Has your financial situation reached a point where you are considering bankruptcy as a way out of debt? Do you know how it can affect you now and in the future? Filing for bankruptcy when you're knee deep in debt can be the correct step to take, but are you aware of other well established methods to successfully avoid bankruptcy? It may be possible to keep a bankruptcy off of your credit report for the next 7 to 10 years. It is also possible to keep home equity and other personal property when you use other strategies outside of the bankruptcy process. Check out the following topics to find what bankruptcy is all about, why, and how you should avoid bankruptcy.
What is bankruptcy?
Bankruptcy is a federal court process where you get the chance to eliminate or reorganize your debts through discharge (which can mean the sale of assets), or by following a repayment plan that will often last 5 years. Consumers typically file either Chapter 7 or Chapter 13 personal bankruptcy depending upon your financial situation.
6 Reasons to avoid bankruptcy
Watch out for the 6 reasons to avoid filing bankruptcy.
- Your credit is badly hit: Chapter 7 and Chapter 13 bankruptcy have a negative effect on your credit. It can bring down your credit score by around 200-250 points. Moreover, the negative entry stays on your credit report for 7-10 years depending on the type of bankruptcy you file, thereby making it difficult for you to qualify for new loans and credit for the next 1 to 5 years. A bankruptcy may only remain on your credit report for 7 to 10 years, but you will find the question "Have you ever filed for bankruptcy" and "If so, when" on many types of financial forms throughout your adult life.
- Property may be affected: There are certain assets that can be protected and other assets that you may not be allowed to keep under a Chapter 7 bankruptcy plan. Depending on your situation and your state's laws you could end up losing items that may otherwise have been avoided.
- Not all debts can be eliminated: It's a myth that bankruptcy can get rid of all of your debts. Back taxes, student loans, child support, alimony/spousal support, student loans (other than the most extreme circumstances) and a few other debts cannot be gotten rid of through bankruptcy. Therefore if you are looking to get rid of these kinds of debts, you should avoid bankruptcy. You can look to budget around debts that cannot be discharged and negotiate other bills in a debt settlement or an alternative payment plan with your creditors.
- Adverse effect on your financial future: Bankruptcy has an adverse effect on your financial situation. For instance, filing bankruptcy can influence the status of your security clearance if you don't inform your employer about your bankruptcy and why you've filed for bankruptcy, and can also limit future job opportunities depending on the field of work you are in.
- You may not qualify for new credit: Getting approval for new loans/credit is tough after you've filed bankruptcy. It'll take anywhere from 2 to 5 years for you to qualify for a secured loan (such as mortgage). Unsecured loans are hard to qualify for if you file chapter 13 bankruptcy for the entire 3 to 5 year repayment plan.
- Not all retirement plans are protected: While many retirement accounts are protected from creditors in a bankruptcy, not all are.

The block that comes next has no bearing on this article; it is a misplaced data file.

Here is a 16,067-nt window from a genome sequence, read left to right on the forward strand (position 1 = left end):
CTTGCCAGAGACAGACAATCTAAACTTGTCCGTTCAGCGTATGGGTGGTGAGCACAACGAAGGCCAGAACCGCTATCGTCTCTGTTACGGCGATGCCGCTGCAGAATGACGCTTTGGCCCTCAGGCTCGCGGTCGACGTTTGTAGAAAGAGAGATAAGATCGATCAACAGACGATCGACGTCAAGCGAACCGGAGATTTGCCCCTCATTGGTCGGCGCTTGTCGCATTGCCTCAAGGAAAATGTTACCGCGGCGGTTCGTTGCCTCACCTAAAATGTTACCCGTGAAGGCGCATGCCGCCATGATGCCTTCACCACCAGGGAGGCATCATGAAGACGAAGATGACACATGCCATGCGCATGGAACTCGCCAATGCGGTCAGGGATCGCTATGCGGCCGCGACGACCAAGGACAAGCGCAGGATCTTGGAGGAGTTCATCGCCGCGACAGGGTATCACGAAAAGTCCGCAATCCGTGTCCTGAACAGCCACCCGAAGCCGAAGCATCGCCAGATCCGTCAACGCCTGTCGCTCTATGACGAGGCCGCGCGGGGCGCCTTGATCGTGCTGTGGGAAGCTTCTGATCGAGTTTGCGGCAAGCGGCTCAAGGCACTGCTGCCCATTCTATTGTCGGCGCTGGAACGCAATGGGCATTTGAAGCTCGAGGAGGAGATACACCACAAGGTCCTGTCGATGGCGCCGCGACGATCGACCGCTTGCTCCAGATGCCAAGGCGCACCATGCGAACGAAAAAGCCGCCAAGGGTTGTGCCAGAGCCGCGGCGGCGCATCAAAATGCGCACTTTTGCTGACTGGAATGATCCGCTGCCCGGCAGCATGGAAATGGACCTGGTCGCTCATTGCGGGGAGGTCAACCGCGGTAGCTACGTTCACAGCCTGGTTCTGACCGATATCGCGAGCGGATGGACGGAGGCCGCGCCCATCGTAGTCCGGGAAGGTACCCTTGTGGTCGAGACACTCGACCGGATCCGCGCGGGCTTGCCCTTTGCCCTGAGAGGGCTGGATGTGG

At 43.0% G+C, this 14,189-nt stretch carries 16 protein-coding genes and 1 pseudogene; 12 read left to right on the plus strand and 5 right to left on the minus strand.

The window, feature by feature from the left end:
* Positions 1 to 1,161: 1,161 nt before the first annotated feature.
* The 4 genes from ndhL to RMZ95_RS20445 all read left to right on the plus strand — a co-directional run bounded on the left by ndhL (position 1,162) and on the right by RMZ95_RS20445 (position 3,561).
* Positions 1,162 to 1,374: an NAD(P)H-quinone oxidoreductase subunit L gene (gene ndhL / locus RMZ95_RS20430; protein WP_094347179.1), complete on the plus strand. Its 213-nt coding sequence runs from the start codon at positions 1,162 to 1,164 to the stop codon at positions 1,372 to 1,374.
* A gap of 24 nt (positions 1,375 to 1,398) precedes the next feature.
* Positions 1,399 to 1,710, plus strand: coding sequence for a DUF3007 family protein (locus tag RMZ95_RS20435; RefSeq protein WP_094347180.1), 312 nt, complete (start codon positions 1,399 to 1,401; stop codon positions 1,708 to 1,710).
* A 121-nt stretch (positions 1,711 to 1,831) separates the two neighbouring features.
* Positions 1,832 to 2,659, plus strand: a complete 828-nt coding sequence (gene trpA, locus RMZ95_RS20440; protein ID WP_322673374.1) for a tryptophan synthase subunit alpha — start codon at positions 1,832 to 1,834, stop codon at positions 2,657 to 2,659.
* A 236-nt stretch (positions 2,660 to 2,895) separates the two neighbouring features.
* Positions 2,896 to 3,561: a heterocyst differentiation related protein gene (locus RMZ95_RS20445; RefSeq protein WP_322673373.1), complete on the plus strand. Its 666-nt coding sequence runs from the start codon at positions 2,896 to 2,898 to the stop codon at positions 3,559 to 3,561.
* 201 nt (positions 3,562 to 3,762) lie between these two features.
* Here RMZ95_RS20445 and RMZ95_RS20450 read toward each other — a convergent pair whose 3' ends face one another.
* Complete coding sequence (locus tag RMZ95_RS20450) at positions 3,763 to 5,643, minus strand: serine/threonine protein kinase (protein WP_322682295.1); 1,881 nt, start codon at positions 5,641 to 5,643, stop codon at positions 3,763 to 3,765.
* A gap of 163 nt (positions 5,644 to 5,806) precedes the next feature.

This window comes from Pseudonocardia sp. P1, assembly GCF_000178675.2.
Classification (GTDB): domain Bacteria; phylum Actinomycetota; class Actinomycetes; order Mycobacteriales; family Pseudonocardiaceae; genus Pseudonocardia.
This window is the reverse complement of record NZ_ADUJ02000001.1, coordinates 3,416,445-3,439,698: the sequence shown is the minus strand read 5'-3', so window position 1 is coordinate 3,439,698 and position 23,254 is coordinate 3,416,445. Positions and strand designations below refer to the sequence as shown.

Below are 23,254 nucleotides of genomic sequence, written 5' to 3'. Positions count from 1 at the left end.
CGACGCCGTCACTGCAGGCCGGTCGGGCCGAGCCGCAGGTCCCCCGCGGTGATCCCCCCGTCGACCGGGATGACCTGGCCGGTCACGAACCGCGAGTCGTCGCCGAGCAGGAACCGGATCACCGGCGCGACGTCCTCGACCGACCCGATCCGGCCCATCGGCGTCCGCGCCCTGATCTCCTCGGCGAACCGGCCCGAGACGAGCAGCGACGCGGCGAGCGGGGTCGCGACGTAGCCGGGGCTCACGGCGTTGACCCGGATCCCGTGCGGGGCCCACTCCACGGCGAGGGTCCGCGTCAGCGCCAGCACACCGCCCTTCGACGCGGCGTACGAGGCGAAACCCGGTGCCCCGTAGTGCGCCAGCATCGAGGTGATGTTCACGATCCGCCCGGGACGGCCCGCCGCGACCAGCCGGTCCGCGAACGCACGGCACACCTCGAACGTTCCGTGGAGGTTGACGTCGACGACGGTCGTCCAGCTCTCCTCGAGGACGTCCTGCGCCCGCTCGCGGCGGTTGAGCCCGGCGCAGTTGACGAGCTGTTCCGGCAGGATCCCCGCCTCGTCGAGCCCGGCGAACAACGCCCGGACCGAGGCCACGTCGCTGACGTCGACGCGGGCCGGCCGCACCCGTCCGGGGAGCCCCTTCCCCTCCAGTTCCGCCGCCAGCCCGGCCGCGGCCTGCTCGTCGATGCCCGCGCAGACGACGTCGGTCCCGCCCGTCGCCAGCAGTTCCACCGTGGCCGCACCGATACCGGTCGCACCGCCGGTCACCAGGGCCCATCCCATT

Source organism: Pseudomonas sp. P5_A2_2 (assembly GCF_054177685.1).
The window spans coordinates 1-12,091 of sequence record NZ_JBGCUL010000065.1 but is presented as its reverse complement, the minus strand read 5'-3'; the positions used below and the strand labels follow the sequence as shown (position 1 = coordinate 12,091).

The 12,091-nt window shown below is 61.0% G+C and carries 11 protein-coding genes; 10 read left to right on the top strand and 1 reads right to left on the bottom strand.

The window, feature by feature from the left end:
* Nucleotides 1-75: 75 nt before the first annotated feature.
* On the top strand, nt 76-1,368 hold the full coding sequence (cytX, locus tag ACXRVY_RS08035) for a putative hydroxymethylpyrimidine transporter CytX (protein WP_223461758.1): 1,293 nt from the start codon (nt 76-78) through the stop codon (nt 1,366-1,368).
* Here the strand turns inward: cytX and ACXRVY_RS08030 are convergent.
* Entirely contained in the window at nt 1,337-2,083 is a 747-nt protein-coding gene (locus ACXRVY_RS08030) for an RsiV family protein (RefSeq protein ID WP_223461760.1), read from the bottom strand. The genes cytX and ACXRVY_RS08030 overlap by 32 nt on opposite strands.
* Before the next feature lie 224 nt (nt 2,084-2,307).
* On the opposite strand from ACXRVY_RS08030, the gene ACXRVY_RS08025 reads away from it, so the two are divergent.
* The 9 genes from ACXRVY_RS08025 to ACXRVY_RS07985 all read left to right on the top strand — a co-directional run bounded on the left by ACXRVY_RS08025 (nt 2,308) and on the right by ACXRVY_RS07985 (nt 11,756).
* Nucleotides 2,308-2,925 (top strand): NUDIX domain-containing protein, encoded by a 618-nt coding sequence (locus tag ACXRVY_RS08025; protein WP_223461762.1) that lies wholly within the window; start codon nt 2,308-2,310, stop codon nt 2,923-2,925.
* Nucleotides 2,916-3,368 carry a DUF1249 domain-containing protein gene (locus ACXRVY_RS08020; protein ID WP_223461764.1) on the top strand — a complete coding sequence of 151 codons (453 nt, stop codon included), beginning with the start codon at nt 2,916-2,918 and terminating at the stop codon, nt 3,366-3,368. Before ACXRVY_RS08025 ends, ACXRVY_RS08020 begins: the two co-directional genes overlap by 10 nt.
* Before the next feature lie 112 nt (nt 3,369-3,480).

5 Ways to avoid bankruptcy
Check out the 5 alternatives that'll help you to avoid filing bankruptcy.
- Debt settlement: This is a legitimate option, especially when you cannot keep up with the minimum payments on your debts. A debt settlement (or debt reduction) program is where your creditors cut down your debt amount by 40-60% of what you owe.
What you need to do is, negotiate with creditors or collection agencies in order to reduce your debt amount. You can get help from professional settlement services. Check out how to get help settling your debts. You can also settle debts on your own. Check out how to how to settle your debts yourself and avoid bankruptcy as a way to get out of debt.
- Debt consolidation program: If you wish to avoid bankruptcy and make monthly bill payments at reduced interest rates, then debt consolidation (or bill consolidation) program may be your right choice.
A debt consolidation program is where you consolidate your bills into one easy monthly payment by taking out a lower interest loan to pay off your debts. It makes sense to choose debt consolidation in order to avoid bankruptcy when you still have good credit and a dependable income.
- Debt management: This is where a credit counseling agency or a debt management firm helps you reduce your interest rates and penalties. You then make your monthly payments to the credit counseling company and comfortably manage your bills to get debt free in a predictable and faster time frame.
- Payday loan consolidation: If you're struggling with payday loans and wish to avoid bankruptcy, then payday loan consolidation is what you may choose. This is where you consolidate and replace multiple payday loans into an affordable monthly payment.
- Do it yourself plan: The Do it yourself (DIY) plan is where you try getting out of debt on your own without going for professional debt help services. To make your DIY plan effective, you will need to negotiate with your creditors and come up with a monthly payment you can afford to pay. You'll have to plan a budget to manage your daily expenses in addition to paying off your debts. This option provides you flexibilities missing from a chapter 13 bankruptcy repayment plan.
If you're having trouble paying your bills, the best thing is to develop a plan of action ASAP. A good plan may help you avoid bankruptcy and even protect your credit in times of financial crisis. What's important is to analyze your financial situation and find an appropriate solution to your debt problems. Compare the consumer debt solutions in order to choose the best out of them.